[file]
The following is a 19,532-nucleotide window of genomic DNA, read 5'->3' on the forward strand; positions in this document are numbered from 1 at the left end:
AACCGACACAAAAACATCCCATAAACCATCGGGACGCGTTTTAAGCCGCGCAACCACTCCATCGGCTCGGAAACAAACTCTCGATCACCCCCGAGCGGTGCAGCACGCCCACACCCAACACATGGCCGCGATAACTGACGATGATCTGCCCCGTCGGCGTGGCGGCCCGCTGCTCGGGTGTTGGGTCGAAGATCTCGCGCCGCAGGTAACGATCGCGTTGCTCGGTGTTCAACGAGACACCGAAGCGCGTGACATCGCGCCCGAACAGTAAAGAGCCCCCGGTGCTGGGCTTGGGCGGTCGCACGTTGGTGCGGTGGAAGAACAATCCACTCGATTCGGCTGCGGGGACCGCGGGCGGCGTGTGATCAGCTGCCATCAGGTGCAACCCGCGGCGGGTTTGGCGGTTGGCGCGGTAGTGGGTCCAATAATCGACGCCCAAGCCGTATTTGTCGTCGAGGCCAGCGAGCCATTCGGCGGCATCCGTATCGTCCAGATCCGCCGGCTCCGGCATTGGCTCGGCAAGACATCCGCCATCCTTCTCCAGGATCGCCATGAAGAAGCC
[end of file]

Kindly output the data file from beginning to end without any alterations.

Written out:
The following is a 19,532-nucleotide window of genomic DNA, read 5'->3' on the forward strand; positions in this document are numbered from 1 at the left end:
AACCGACACAAAAACATCCCATAAACCATCGGGACGCGTTTTAAGCCGCGCAACCACTCCATCGGCTCGGAAACAAACTCTCGATCACCCCCGAGCGGTGCAGCACGCCCACACCCAACACATGGCCGCGATAACTGACGATGATCTGCCCCGTCGGCGTGGCGGCCCGCTGCTCGGGTGTTGGGTCGAAGATCTCGCGCCGCAGGTAACGATCGCGTTGCTCGGTGTTCAACGAGACACCGAAGCGCGTGACATCGCGCCCGAACAGTAAAGAGCCCCCGGTGCTGGGCTTGGGCGGTCGCACGTTGGTGCGGTGGAAGAACAATCCACTCGATTCGGCTGCGGGGACCGCGGGCGGCGTGTGATCAGCTGCCATCAGGTGCAACCCGCGGCGGGTTTGGCGGTTGGCGCGGTAGTGGGTCCAATAATCGACGCCCAAGCCGTATTTGTCGTCGAGGCCAGCGAGCCATTCGGCGGCATCCGTATCGTCCAGATCCGCCGGCTCCGGCATTGGCTCGGCAAGACATCCGCCATCCTTCTCCAGGATCGCCATGAAGAAGCC